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Death Row inmates were once forced to play baseball to delay their executions

Death Row inmates were once forced to play baseball to delay their executions

The Wyoming State Penitentiary All Stars were actually playing baseball for their lives

A group of death row inmates at a prison in the USA were formed into a baseball team that quite literally played for their lives.

Obviously, something like this could never happen in the modern day, but back in the early parts of the 20th century there was a team of convicts – ones who had committed serious crimes such as murder and rape – who played baseball against free men, with the complete co-operation of those who were tasked with keeping them locked up.

The rag-tag bunch of criminal athletes were called the Wyoming State Penitentiary All Stars, and they played their first game on July 18 1911.

On their side, they had three rapists, five thieves, three murderers, and a master forger.

OK, maybe not that master, given that he ended up on the prison baseball team.

Ladies and gentlemen, the Death Row All Stars.
Death Row All Stars

Due to a law that had been passed meaning that prison owners couldn’t profit from their inmates – though they can now profit from things made by prisoners, which is a story for another time – there were large sums wagered on the success of the team by those in the incarceration business.

That meant the stakes were pretty high for the hard-swinging inmates, as they were told that winning would reduce their sentences, while errors that cost the team dearly could even result in the death penalty.

Joseph Seng, the All Stars' top player, was a murderer.
Death Row All Stars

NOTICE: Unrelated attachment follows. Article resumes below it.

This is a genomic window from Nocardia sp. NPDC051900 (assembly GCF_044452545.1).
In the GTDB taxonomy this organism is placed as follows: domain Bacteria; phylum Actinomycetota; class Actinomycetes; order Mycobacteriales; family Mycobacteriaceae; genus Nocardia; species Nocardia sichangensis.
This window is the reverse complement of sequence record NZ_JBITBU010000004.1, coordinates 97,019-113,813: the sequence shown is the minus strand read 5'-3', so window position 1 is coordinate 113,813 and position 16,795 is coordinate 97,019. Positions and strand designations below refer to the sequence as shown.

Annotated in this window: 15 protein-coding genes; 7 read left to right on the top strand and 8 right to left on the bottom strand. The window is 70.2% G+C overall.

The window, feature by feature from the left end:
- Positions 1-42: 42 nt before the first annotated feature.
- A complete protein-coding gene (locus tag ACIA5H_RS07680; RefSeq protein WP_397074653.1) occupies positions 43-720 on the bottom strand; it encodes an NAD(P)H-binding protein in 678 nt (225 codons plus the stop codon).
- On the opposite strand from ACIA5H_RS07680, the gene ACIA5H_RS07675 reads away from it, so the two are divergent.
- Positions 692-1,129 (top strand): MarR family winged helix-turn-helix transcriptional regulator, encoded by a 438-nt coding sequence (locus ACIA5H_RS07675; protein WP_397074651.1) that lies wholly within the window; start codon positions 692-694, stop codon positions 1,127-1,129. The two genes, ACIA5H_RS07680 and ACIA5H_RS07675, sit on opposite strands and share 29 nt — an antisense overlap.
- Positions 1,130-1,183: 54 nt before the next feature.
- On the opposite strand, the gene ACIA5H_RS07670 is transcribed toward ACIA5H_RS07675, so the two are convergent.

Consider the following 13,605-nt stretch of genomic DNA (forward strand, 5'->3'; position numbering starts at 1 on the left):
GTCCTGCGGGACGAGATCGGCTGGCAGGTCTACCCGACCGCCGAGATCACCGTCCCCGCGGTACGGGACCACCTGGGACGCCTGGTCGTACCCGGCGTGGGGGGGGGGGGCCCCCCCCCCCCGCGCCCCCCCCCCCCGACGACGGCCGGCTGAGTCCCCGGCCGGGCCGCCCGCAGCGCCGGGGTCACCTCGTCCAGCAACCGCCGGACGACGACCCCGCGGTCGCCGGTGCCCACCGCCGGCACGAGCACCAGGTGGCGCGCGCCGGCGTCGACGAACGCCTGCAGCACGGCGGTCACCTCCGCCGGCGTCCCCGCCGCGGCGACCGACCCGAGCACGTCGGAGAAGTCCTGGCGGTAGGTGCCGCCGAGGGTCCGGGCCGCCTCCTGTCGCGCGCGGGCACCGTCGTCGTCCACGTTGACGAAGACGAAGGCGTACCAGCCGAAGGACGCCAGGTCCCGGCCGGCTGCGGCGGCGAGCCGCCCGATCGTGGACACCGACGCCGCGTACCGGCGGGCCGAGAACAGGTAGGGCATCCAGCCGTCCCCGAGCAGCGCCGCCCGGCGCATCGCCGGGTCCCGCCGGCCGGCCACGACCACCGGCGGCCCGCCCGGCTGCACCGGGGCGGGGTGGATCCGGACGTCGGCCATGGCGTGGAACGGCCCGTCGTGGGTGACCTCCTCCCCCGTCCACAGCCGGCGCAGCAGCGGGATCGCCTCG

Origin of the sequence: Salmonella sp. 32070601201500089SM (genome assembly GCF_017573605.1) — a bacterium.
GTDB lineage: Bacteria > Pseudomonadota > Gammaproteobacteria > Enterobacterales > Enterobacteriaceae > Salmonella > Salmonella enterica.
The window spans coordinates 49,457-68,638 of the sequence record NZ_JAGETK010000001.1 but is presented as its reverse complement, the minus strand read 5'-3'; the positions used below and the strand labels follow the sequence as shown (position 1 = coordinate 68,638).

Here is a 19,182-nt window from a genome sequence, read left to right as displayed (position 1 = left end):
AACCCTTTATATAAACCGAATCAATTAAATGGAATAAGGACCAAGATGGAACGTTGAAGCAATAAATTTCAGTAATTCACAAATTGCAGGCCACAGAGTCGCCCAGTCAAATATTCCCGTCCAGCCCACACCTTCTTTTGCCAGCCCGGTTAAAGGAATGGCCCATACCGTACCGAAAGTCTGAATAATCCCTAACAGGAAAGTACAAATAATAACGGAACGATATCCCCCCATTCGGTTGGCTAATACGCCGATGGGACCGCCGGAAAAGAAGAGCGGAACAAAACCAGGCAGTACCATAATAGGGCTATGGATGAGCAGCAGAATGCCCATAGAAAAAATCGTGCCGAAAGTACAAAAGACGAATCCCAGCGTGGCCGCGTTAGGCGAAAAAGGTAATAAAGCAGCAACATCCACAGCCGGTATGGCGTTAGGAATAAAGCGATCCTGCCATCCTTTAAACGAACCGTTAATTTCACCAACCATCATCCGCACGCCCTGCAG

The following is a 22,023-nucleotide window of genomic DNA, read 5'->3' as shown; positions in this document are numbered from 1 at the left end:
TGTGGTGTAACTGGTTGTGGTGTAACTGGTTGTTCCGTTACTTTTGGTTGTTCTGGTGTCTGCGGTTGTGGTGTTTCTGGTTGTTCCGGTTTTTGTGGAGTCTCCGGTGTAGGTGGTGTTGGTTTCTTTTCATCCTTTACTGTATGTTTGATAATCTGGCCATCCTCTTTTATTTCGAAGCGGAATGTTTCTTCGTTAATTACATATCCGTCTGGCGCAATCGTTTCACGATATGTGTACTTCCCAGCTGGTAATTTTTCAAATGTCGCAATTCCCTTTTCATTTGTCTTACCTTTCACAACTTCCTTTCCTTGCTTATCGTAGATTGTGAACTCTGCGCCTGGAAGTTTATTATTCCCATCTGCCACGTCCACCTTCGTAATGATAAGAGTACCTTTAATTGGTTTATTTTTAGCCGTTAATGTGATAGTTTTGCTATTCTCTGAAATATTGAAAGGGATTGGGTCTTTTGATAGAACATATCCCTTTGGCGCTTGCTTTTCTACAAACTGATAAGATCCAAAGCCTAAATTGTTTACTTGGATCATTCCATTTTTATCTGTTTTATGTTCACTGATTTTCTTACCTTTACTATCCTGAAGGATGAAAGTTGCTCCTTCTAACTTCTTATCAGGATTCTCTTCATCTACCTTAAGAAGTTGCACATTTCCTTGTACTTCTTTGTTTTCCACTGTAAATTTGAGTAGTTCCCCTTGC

It ain’t exactly modern justice, but that was how things were in that part of the world at the time.

In their book, entitled Death Row All Stars: A Story of Baseball, Corruption and Murder, authors Chris Enss and Howard Kazanjian detailed some of the practices that were in use back then.

"Desperadoes caught in the act of robbery, rape or murder in the town were not only hanged but sometimes actually skinned," they wrote.

"Various items were made from the hides of these unfortunate lawbreakers, sold as souvenirs, and used as a warning to other would-be felons."

In one instance, a prisoner was hanged and a pair of shoes was made from the unfortunate criminal’s skin.

That actually happened to one prisoner, George Parrott, as you can see.

A death mask of George Parrott, as well as the gallows he was hanged on and some shoes made of his skin.
Death Row All Stars

In the end, the team pretty much wound up at the same time as their star hitter Joseph Seng was executed in 1912, but interest remains to this day.

A synopsis of the book written about the team – which you can purchase here – reads: "It was the golden age of baseball, and all over the country teams gathered on town fields in front of throngs of fans to compete for local glory.

"In Rawlins, Wyoming, residents lined up for tickets to see slugger Joseph Seng and the rest of the Wyoming Penitentiary Death Row All Stars as they took on all comers in baseball games with considerably more at stake.

"Teams came from Reno, Nevada; Klamath Falls, Oregon; Bodie, California; and throughout the west to take on the murderers who made up the line-up.

"This is a fun and wildly dramatic and suspenseful look at the game of baseball and at the thrilling events that unfolded at a prison in the wide-open Wyoming frontier in pursuit of wins on the diamond."

Honestly, if it wasn’t true you wouldn’t believe it.

Featured Image Credit: Amazon/Death Row All-Stars

Topics: US News, Weird, True crime, Sport